Person has developed a new mobile app that aims to help students master calculus. The subject is an integral part of any STEM degrees in university, so aspiring students need to have a solid grasp of it. Unfortunately, the reality is that no matter how intelligent one can be, sometimes calculus is just too confusing. Recognizing this issue, Pearson made an innovative app to help students.
According to their studies, Pearson reports that nearly a third of students fail or drop out of calculus in their first semester pursuing a STEM degree. The course is an integral part of any science-based education, so many are forced to take it even if it’s not their forte. Calculus, therefore, can be seen as a barrier to many STEM careers. Without mastering it, even if some degrees won’t use it after university, a student will be discouraged from pursuing their dream job.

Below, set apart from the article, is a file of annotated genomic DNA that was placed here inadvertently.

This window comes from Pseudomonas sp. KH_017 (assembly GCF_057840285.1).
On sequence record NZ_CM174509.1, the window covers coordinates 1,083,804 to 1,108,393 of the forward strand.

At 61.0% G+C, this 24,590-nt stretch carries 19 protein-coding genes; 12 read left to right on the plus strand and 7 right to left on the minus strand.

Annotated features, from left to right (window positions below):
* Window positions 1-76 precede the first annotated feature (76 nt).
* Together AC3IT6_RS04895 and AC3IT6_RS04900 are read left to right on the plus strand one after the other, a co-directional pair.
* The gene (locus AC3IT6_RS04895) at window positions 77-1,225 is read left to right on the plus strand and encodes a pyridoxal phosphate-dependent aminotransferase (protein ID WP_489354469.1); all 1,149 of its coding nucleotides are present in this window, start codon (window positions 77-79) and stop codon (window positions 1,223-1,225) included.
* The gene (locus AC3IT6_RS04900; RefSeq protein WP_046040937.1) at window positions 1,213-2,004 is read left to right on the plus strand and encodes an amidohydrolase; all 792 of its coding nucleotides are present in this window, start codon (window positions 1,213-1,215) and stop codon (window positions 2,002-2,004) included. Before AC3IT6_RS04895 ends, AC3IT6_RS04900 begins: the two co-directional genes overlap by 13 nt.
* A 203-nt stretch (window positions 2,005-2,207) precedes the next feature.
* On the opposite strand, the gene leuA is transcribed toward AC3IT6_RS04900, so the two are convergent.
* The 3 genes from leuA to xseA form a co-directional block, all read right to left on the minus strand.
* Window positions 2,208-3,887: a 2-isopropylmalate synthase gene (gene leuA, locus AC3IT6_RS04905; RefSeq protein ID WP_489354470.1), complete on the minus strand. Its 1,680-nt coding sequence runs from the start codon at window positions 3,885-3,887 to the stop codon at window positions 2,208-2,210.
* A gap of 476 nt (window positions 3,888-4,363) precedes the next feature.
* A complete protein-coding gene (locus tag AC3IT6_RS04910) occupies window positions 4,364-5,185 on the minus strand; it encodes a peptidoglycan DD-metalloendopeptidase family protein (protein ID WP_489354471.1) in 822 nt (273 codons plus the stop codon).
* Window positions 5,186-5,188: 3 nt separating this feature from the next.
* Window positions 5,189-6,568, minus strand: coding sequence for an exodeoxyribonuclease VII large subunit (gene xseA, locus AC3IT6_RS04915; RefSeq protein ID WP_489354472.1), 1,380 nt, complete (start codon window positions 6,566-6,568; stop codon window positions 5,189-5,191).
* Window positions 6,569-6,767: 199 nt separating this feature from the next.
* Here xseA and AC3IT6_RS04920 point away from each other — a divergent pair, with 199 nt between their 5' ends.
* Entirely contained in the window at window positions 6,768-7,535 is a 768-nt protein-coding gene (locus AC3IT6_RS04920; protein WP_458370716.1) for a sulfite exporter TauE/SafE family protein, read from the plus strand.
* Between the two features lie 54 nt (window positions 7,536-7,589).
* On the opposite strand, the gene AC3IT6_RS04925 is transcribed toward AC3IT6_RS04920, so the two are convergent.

Milena Marinova, the senior vice president of artificial intelligence products and solutions at Pearson, assembled together a team, and they researched and developed an app to help students with calculus. The whole ordeal took 10 months, but they believe it was worth it. The fruits of their efforts is Aida, a mobile app that offers real-time feedback to students’ calculus homework.
The app’s unique selling point is that the AI offers real-time, personalized feedback for their users’ calculus homework. A student can upload a picture of their work or type in their formulas, and Aida will analyze the calculations line by line. At each step they got it wrong, Aida will tell them what’s missing, how they can improve, and what to look out for next time. The app is basically a personal calculus tutor without needing to go to cram school.
The developers plan on keeping it free until the end of the year, so students should capitalize on it. Next year, Pearson plans on introducing a subscription fee of $2.99 a month if the app is successful. With a cheap and easy resource for calculus homework help, many students and their moms can be saved from having to get tutors or enrolling in cram schools. An excellent tutor is at their fingertips, and she has infinite patience for all the mistakes made in crunching the numbers.